A conventional shaped charge generally has a conical metal liner that projects a hypervelocity jet of metal able to penetrate to great depths into steel armour; however, in travel over some distance the jet breaks up along its length into particles that drift out of alignment, greatly diminishing its effectiveness at a distance.
An EFP eight inches in diameter threw a seven-pound copper slug at Mach 6, or 2,000 meters per second. (A .50-caliber bullet, among the most devastating projectiles on the battlefield, weighs less than two ounces and has a muzzle velocity of 900 meters per second.). Washington Post
An EFP, on the other hand, has a liner in the shape of a shallow dish.The force of the blast molds the liner into any of a number of configurations, depending on how the plate is formed and how the explosive is detonated. Sophisticated EFP warheads have multiple detonators that can be fired in different arrangements causing different types of waveform in the explosive, resulting in either a long-rod penetrator, an aerodynamic slug projectile or multiple high-velocity fragments. A less sophisticated approach for changing the formation of an EFP is the use of wire-mesh in front of the liner: with the mesh in place the liner will fragment into multiple penetrators.
In addition to single-penetrator EFPs (also called single EFPs or SEFPs), there are EFP warheads whose liners are designed to produce more than one penetrator; these are known as multiple EFPs, or MEFPs. The liner of an MEFP generally comprises a number of dimples that intersect each other at sharp angles. Upon detonation the liner fragments along these intersections to form up to dozens of small, generally spheroidal projectiles, producing an effect similar to that of a shotgun. The pattern of impacts on target can be finely controlled based on the design of the liner and the manner in which the explosive charge is detonated.
The (single) EFP generally remains intact and is therefore able to penetrate armour at long range, delivering a wide spray of fragments of liner material and vehicle armour backspall into the vehicle's interior, injuring its crew and damaging other systems.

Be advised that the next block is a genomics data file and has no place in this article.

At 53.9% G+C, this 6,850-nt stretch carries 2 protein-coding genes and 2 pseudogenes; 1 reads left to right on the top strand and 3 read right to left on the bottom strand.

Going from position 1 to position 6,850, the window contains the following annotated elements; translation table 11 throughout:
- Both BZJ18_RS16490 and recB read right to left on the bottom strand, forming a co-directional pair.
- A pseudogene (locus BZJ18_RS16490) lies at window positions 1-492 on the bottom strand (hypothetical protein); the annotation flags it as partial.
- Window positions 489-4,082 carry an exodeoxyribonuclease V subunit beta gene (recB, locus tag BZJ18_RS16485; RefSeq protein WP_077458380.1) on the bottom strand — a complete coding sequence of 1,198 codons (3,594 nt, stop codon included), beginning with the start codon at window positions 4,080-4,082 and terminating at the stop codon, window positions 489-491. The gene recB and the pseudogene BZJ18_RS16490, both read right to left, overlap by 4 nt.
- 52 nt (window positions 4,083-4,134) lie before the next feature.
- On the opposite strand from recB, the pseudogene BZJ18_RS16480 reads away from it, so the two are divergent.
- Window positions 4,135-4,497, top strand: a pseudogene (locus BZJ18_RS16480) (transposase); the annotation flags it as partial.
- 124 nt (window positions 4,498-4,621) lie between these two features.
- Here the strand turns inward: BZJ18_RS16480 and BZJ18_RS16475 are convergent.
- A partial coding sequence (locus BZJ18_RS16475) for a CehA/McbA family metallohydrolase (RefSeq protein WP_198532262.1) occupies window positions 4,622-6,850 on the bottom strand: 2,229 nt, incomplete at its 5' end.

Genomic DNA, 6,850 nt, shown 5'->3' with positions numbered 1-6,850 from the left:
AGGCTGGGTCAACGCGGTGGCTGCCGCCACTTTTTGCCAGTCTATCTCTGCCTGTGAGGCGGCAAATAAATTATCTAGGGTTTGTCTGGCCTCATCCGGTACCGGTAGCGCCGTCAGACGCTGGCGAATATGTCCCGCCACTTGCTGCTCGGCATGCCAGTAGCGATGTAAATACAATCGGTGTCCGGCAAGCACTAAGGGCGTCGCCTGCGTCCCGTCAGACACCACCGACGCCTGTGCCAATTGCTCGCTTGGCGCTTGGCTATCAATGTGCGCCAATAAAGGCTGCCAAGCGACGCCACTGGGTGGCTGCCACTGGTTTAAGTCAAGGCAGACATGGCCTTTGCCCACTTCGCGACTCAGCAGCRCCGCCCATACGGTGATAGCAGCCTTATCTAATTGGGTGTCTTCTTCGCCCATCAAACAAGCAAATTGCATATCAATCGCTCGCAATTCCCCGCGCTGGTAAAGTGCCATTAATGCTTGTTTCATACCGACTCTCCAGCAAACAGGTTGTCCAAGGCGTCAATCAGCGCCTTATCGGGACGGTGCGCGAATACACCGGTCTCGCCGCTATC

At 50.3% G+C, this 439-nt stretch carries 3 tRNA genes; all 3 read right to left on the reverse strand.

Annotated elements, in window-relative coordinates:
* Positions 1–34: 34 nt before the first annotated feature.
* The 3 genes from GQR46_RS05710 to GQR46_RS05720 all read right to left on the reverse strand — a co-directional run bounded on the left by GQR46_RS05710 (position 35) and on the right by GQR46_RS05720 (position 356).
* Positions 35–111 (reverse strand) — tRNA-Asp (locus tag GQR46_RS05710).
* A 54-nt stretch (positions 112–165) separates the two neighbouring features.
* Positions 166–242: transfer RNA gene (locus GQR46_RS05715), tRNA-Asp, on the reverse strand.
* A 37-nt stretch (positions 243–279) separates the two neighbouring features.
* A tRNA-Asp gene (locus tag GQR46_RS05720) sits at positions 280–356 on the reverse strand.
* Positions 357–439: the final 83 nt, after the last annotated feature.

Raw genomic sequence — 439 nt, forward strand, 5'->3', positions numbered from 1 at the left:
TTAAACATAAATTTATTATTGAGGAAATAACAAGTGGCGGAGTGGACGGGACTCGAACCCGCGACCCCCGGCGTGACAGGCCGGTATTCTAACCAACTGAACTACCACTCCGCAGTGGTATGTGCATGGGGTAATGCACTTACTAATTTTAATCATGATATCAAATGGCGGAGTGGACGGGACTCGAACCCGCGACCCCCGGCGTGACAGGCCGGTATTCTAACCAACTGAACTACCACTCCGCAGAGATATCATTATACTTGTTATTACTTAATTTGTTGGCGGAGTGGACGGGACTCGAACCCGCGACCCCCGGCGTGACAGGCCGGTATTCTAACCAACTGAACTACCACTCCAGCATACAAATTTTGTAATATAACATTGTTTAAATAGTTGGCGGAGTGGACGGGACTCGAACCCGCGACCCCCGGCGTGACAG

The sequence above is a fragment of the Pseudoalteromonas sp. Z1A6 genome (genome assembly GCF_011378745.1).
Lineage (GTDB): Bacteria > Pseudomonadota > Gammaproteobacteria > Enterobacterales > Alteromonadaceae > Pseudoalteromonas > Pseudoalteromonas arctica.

As a rule of thumb, an EFP will perforate a thickness of armour equal to only about the diameter of its charge, whereas a typical shaped charge will go through six or more diameters.
EFPs have been adopted as warheads in a number of weapon systems, including the CBU-97 and BLU-108 air bombs (with the Skeet submunition), the M303 Special Operations Forces demolition kit, the M2/M4 Selectable Lightweight Attack Munition (SLAM), the SADARM submunition, the Low Cost Autonomous Attack System and the TOW-2B anti-tank missile.
The charges are generally cylindrical, fabricated from commonly available metal pipe, with the forward end closed by a Concave copper or steel disk-shaped liner to create a shaped charge. Explosive is loaded behind the metal liner to fill the pipe. Upon detonation, the explosive projects the liner to form a projectile at a speed well over 1 km/s, depending on the design and type of explosive used.
Because they use explosives to form a solid copper penetrator instead of using an explosive blast or metal fragments, these charges are extremely dangerous, even to the new generation of MRAPs (which are made to withstand an anti-tank mine), and many tanks.
Often mounted on crash barriers at window level, they are placed along roadsides at choke points where vehicles must slow down, such as intersections and junctions. This gives the operator time to judge the moment to fire, when the vehicle is moving more slowly.